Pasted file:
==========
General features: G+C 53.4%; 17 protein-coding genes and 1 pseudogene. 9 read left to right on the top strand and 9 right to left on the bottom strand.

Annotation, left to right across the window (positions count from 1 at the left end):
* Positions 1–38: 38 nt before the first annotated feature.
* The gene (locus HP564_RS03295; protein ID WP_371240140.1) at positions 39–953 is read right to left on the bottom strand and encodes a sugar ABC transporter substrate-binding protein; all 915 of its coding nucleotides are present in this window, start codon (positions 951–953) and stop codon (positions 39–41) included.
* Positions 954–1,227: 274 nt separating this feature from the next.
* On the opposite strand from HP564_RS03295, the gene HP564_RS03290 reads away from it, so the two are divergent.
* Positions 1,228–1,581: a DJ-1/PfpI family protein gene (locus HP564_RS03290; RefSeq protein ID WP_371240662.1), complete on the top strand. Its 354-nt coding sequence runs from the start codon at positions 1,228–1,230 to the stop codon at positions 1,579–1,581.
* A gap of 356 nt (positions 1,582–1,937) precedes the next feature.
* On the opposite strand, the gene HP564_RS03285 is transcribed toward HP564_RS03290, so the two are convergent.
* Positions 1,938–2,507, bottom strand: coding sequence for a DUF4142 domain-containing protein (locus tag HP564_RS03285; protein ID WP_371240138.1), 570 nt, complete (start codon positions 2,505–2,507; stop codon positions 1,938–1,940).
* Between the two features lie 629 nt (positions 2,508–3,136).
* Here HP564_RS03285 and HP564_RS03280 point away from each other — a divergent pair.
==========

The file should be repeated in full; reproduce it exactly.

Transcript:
General features: G+C 53.4%; 17 protein-coding genes and 1 pseudogene. 9 read left to right on the top strand and 9 right to left on the bottom strand.

Annotation, left to right across the window (positions count from 1 at the left end):
* Positions 1–38: 38 nt before the first annotated feature.
* The gene (locus HP564_RS03295; protein ID WP_371240140.1) at positions 39–953 is read right to left on the bottom strand and encodes a sugar ABC transporter substrate-binding protein; all 915 of its coding nucleotides are present in this window, start codon (positions 951–953) and stop codon (positions 39–41) included.
* Positions 954–1,227: 274 nt separating this feature from the next.
* On the opposite strand from HP564_RS03295, the gene HP564_RS03290 reads away from it, so the two are divergent.
* Positions 1,228–1,581: a DJ-1/PfpI family protein gene (locus HP564_RS03290; RefSeq protein ID WP_371240662.1), complete on the top strand. Its 354-nt coding sequence runs from the start codon at positions 1,228–1,230 to the stop codon at positions 1,579–1,581.
* A gap of 356 nt (positions 1,582–1,937) precedes the next feature.
* On the opposite strand, the gene HP564_RS03285 is transcribed toward HP564_RS03290, so the two are convergent.
* Positions 1,938–2,507, bottom strand: coding sequence for a DUF4142 domain-containing protein (locus tag HP564_RS03285; protein ID WP_371240138.1), 570 nt, complete (start codon positions 2,505–2,507; stop codon positions 1,938–1,940).
* Between the two features lie 629 nt (positions 2,508–3,136).
* Here HP564_RS03285 and HP564_RS03280 point away from each other — a divergent pair.